• 1917, Leo Tolstoy, translated by Constance Garnett, Anna Karenina, Part 4, Chapter 5:
      [] In the following cases: physical defect in the married parties, desertion without communication for five years,” he said, crooking a short finger covered with hair [] .
  2. (intransitive) To become bent or hooked.
  3. To turn from the path of rectitude; to pervert; to misapply; to twist.
    • 1544 (date written; published 1571), Roger Ascham, Toxophilus, the Schole, or Partitions, of Shooting. [], London: [] Thomas Marshe, →OCLC; republished in The English Works of Roger Ascham, [], London: [] R[obert] and J[ames] Dodsley, [], and J[ohn] Newbery, [], 1761, →OCLC, book 1, page 88:
      For the foundation of youthe well ſet (as Plato doth ſaye) the whole bodye of the common wealthe ſhall flouriſhe thereafter. If the younge tree growe croked, when it is oulde, a man ſhall rather breake it than ſtreight it. And I thincke there is no one thinge that crokes youthe more then ſuch unlawful games.
    • 1597, Francis Bacon, “Of Wisdom For a Man's Self,”, in The Essays or Counsels, Civil and Moral[1]:
      The referring of all to a man's self, is more tolerable in a sovereign prince; because themselves are not only themselves, but their good and evil is at the peril of the public fortune. But it is a desperate evil, in a servant to a prince, or a citizen in a republic. For whatsoever affairs pass such a man's hands, he crooketh them to his own ends; which must needs be often eccentric to the ends of his master, or state.
Derived terms[edit]

Etymology 3[edit]

From crooked (dishonestly come by). [2]


crook (comparative crooker, superlative crookest)

  1. (Australia, New Zealand, slang) Bad, unsatisfactory, not up to standard.
    That work you did on my car is crook, mate.
    Not turning up for training was pretty crook.
    • 1981, Herman Charles Bosman, The Collected Works of Herman Charles Bosman, page 101:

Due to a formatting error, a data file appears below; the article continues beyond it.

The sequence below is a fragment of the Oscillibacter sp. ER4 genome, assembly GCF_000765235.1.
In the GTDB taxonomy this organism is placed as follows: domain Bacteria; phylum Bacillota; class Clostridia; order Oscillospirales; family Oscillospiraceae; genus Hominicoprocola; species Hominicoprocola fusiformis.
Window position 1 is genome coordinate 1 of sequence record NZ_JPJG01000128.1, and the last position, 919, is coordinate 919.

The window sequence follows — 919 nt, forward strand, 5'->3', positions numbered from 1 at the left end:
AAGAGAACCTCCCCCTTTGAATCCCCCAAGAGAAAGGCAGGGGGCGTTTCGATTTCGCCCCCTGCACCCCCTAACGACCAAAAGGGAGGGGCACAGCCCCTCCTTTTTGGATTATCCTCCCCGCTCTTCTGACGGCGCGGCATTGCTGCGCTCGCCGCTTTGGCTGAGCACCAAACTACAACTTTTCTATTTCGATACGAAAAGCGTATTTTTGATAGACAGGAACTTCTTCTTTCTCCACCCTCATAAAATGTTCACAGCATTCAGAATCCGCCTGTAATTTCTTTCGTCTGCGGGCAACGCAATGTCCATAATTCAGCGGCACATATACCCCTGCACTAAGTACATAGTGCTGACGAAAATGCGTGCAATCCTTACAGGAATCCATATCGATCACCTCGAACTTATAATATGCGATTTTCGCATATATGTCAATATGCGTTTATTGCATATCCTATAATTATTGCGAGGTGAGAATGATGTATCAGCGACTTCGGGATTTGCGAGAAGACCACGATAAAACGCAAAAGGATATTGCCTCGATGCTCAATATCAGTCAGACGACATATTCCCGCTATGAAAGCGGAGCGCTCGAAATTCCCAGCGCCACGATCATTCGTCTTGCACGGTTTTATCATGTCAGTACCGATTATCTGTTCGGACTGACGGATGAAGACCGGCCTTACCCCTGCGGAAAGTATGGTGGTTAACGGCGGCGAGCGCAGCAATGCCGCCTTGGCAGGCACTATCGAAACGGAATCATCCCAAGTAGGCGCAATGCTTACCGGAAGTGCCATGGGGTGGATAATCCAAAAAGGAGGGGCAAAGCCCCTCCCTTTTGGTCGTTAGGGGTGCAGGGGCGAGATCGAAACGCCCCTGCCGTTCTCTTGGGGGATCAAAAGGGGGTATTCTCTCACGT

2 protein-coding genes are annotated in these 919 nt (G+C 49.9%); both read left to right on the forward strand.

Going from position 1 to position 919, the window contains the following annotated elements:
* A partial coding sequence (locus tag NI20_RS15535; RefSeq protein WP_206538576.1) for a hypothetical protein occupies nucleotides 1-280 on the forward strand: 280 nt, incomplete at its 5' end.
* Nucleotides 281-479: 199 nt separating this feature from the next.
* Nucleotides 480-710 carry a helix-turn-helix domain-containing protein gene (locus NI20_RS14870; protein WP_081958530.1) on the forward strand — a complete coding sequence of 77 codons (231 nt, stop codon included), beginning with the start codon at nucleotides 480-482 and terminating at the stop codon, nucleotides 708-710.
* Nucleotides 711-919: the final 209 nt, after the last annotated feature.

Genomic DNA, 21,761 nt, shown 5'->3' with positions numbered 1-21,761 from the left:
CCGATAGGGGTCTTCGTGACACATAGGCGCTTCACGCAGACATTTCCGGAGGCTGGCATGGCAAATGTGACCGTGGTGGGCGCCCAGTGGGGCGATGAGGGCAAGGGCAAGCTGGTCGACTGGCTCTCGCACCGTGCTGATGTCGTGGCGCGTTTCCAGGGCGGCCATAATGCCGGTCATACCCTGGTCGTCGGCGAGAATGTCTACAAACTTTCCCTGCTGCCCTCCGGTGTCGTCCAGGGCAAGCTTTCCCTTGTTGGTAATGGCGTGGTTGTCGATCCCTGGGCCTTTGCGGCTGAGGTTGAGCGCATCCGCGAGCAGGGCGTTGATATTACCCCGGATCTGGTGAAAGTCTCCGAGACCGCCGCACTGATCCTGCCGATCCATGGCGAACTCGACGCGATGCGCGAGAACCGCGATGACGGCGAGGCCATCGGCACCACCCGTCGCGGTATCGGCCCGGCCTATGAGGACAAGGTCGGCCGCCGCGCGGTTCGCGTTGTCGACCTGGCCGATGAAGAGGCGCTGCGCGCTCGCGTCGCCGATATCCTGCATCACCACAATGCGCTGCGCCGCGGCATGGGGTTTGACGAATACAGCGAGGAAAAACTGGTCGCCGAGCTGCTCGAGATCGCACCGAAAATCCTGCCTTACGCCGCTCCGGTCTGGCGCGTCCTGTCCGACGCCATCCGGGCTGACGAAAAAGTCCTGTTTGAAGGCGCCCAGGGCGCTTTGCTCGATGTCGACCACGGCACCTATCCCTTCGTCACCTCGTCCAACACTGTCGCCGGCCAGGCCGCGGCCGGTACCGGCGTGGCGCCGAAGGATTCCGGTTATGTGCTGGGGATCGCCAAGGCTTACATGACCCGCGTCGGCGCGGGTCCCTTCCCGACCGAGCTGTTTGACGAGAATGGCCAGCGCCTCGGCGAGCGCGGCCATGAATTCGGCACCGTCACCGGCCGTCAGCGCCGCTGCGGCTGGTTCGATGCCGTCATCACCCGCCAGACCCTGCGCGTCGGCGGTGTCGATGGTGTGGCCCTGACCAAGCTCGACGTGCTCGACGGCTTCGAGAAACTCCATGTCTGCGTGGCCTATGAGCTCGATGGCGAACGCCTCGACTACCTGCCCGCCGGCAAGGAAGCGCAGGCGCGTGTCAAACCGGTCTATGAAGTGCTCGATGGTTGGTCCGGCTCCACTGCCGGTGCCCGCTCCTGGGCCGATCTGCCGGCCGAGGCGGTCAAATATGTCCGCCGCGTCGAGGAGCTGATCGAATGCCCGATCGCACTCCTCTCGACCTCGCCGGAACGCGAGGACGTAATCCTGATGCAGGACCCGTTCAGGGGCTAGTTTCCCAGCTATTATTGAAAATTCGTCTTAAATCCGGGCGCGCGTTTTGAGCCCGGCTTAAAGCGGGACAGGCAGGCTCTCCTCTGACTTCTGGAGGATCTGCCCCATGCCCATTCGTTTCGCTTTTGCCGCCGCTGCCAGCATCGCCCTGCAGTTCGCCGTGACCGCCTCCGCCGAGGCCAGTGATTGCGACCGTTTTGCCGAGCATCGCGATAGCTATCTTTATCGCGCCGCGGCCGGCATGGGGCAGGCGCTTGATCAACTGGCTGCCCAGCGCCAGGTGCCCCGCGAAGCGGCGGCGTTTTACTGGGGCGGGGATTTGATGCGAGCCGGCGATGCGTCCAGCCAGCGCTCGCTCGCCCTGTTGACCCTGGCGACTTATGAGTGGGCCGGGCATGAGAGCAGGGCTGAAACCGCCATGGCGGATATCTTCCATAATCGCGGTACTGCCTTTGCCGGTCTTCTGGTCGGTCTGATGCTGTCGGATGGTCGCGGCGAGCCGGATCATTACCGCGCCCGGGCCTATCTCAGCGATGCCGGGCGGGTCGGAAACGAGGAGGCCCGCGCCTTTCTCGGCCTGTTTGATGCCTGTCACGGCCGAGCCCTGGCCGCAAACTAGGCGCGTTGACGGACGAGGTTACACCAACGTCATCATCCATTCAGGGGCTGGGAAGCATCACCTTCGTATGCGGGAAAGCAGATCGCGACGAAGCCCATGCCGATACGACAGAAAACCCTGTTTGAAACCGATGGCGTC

The soup was crook. It was onkus. A yellow-bellied platypus couldn′t drink it []
    • 2004, Robert Barnard, A Cry from the Dark[2], page 21:
      Things are crook at home at the moment.
      “They′re always crook at my home.”
  2. (Australia, New Zealand, slang) Ill, sick.
    I′m feeling a bit crook.
  3. (Australia, New Zealand, slang) Annoyed, angry; upset.
    be crook at/about; go crook at
    • 2006, Jimmy Butt, Felicity Dargan, I've Been Bloody Lucky: The Story of an Orphan Named Jimmy Butt, page 17:
      Ann explained to the teacher what had happened and the nuns went crook at me too.
    • 2007, Jo Wainer, Bess: Lost: Illegal Abortion Stories, page 159:
      I went home on the tram, then Mum went crook at me because I was late getting home—I had tickets for Mum and her friend to go to the Regent that night and she was annoyed because I was late.
    • 2007, Ruby Langford Ginibi, Don′t Take Your Love to Town[3], page 100:
      I went crook at them for not telling me and as soon as she was well enough I took her home to the camping area and she soon picked up.
    • 2009, Carolyn Landon, Cups With No Handles[4], page 234:
      Mum went crook at me for wasting money, but when Don got a job and spent all his money on a racing bike, she didn′t say a thing to him.
Derived terms[edit]


  1. ^ Crook” in John Walker, A Critical Pronouncing Dictionary [] , London: Sold by G. G. J. and J. Robinſon, Paternoſter Row; and T. Cadell, in the Strand, 1791, →OCLC, page 174, column 3.
  2. ^ Australian National Dictionary Centre Home » Australian words » Meanings and origins of Australian words and idioms » C

See also[edit]

Middle English[edit]



  1. Alternative form of croken